Information, like knowledge, is power and the right to access it, either from government or private sources, is now so treasured by free-thinking citizens that officialdom with nothing to fear or hide has guaranteed access by legislation. In fact, many of societies’ stakeholders – from individual citizens, whether farmer, entrepreneur or attorney to representative groups, now grasp fully the value of this civil right, the freedom of information. For “the fundamental premise… is that governments, for example, hold information not for themselves, but as a service for the people. Those citizens therefore have a democratic right to access that information”. Given a few exceptions and/or conditions.
Currently, concerned citizens here are interested in just why, what and how government is conducting the business of managing national assets. All very valid and justifiable requests to know certain information. Access to information is fundamental to transparency and accountability. Information invites scrutiny. Scrutiny stymies corruption. In some genuine democratic societies corruption’s exposure removes officials. And brings down governments! Little wonder some governments take time, much time to guarantee freedom of information by legislation. Non-justiciable Constitutional Statements of Intent first have to do for some weary populations.
Naturally, a government’s responsibility to our sovereignty; it’s duty to protect and defend the integrity of the Stare as well as the individual right to privacy, which is not destabilizing or offensive to the Greater Good, must also be guaranteed. Freedom of Information law must therefore accommodate “a regime of legitimate exceptions”.
I’ll return to this issue frequently. I admit to being late in terms of advocating the fearlessness and maturity for those in the Corridors of Power to enact this legislation. Now, aware as I am of the explanations, reasons and excuses proffered for the time being taken “to get there”, I know too how far we as citizens should be guaranteed answers to questions about tenders and bidding, the strength of the GDF, how many doctors taxpayers employ, the profits of public utilities, who leases our forests, when casinos’ licences are granted and the rainfall figures.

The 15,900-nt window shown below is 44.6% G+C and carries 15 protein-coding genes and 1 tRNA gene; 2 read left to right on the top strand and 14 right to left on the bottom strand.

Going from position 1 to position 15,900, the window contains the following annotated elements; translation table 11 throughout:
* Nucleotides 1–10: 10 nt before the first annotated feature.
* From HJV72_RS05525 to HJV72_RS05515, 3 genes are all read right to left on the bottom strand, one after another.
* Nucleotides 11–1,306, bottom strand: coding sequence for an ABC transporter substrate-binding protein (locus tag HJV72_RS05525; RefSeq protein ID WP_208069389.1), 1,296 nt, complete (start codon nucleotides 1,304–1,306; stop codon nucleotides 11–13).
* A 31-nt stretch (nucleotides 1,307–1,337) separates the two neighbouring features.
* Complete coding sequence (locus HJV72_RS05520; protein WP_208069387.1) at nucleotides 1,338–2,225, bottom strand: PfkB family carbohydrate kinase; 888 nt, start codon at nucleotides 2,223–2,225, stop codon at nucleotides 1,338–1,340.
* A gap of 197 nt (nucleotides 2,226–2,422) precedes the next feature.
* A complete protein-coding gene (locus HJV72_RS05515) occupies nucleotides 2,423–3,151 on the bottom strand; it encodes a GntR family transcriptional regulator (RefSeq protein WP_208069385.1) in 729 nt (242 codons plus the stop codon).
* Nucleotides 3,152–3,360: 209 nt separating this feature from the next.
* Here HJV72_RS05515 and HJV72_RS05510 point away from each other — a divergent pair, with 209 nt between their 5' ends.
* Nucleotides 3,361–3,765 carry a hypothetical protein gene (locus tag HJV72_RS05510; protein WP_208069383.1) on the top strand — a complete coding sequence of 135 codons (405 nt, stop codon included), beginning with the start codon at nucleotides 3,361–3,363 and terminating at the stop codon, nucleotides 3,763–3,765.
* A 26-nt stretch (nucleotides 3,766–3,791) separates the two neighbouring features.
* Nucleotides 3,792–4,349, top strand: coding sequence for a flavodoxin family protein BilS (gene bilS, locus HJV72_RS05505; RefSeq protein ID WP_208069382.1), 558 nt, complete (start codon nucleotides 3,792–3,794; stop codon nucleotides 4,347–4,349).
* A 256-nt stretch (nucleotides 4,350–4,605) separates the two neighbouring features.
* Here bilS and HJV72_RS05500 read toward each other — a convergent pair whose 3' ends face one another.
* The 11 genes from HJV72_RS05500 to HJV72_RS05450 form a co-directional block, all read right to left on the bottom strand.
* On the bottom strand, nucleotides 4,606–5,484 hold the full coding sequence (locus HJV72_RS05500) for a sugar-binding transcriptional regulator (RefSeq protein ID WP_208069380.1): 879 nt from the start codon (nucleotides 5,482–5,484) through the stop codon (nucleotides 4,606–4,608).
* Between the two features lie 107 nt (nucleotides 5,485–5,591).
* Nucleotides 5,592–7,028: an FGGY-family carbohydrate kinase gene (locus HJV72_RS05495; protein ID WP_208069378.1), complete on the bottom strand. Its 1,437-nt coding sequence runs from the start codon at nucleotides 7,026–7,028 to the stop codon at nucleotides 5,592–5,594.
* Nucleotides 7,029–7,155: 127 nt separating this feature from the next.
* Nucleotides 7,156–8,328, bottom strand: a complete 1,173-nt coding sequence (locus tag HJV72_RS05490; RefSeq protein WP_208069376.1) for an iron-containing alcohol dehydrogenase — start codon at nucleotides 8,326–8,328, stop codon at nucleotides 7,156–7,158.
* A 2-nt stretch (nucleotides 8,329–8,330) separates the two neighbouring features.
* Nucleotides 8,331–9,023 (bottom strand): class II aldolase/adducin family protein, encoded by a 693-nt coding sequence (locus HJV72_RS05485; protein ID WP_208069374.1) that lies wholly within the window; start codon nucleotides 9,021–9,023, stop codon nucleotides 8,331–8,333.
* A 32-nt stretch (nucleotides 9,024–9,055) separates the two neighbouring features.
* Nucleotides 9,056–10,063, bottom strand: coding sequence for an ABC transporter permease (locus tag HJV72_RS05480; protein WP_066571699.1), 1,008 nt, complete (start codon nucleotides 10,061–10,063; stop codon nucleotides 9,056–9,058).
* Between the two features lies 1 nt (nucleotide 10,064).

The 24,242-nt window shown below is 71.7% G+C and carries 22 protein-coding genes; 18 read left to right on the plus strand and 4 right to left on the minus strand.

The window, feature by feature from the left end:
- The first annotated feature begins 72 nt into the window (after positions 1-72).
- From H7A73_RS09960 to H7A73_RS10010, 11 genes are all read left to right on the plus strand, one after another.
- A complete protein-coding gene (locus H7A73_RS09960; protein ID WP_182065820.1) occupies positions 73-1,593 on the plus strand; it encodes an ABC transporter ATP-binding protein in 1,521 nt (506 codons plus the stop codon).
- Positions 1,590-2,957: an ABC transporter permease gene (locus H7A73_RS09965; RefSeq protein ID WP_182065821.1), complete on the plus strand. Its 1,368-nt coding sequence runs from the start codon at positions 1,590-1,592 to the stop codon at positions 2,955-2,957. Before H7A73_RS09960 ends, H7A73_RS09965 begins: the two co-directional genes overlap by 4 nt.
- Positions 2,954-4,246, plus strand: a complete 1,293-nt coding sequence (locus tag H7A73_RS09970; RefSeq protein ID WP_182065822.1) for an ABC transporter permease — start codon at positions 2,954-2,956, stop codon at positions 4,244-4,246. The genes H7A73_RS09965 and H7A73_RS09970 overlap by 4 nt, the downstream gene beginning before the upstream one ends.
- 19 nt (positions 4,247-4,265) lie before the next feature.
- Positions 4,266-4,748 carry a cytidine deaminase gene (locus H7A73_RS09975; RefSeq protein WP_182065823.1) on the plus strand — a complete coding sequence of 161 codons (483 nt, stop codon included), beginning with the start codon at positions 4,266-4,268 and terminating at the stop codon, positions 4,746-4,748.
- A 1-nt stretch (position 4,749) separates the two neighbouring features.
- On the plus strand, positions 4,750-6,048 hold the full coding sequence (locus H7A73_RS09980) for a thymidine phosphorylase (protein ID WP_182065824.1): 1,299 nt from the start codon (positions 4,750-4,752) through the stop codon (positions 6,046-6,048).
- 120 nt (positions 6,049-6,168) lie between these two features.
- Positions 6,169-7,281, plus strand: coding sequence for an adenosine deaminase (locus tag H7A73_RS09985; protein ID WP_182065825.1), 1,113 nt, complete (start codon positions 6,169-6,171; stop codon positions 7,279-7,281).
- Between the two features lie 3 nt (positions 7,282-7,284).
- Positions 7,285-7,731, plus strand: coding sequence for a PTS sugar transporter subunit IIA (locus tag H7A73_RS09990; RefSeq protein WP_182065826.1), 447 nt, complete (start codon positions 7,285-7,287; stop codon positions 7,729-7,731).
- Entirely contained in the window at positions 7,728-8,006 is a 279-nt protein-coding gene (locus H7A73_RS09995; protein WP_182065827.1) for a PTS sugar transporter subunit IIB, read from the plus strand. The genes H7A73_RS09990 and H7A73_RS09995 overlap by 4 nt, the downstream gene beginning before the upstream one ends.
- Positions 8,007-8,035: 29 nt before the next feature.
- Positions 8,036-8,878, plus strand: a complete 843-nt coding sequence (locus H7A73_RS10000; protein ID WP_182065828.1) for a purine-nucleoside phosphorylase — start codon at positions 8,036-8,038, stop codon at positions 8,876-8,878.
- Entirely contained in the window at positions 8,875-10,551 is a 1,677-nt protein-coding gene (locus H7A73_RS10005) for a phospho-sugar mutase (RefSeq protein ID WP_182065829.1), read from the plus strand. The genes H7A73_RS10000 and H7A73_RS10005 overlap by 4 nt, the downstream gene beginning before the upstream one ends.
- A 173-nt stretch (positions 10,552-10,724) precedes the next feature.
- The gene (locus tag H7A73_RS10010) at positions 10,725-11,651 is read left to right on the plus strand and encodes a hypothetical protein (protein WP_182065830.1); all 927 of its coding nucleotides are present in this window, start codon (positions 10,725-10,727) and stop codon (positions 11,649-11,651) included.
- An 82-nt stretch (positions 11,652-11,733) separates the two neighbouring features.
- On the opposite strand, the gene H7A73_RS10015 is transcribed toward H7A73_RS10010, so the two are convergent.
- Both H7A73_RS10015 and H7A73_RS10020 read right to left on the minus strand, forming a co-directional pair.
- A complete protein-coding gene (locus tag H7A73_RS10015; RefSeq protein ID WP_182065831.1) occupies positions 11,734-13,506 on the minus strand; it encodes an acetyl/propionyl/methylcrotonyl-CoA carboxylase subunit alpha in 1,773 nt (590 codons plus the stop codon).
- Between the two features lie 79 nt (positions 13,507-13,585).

I’ll understand if I can’t be told when the police will launch surprise raids. I don’t want the right to know my Member of Parliament’s Bedroom affairs or his latest medical complaint. But I should know the state of his Tax Payments as a public representative. Much, much more to come but I hope I’ve captured your FOI interest. Especially as Government Ministers and Heads of Public Corporations refuse to release information these days. Yes, they must be allowed to do their work but not wholly unfettered. Never must secrecy compromise our reasonable access to information. Stay tuned.
R. Kelly and his fee
This weekend I’ll strive to retain my appreciation of R. Kelly the R and B Singing Superstar. I’ll force from my psyche the disappointment he heaped upon me before being exonerated by successive American Courts of Law.
But again I marvel at the Blitzkrieg of advertisement, publicity and hype inviting and seducing the fans to attend. The promoters do certainly spend thousands on their pre-publicity.
I am also proud of the promoters having the “guts” to invest and pay the super-star quite hefty fees. How do they do it? Great stuff!
*1) Since Public Para-Statal Corporations are (literally) our business, we, “the people”, should at the least, know their Board of Directors.
So name four members of the Board of the Guyana Power and Light (GPL) Company, for example.
‘Til next week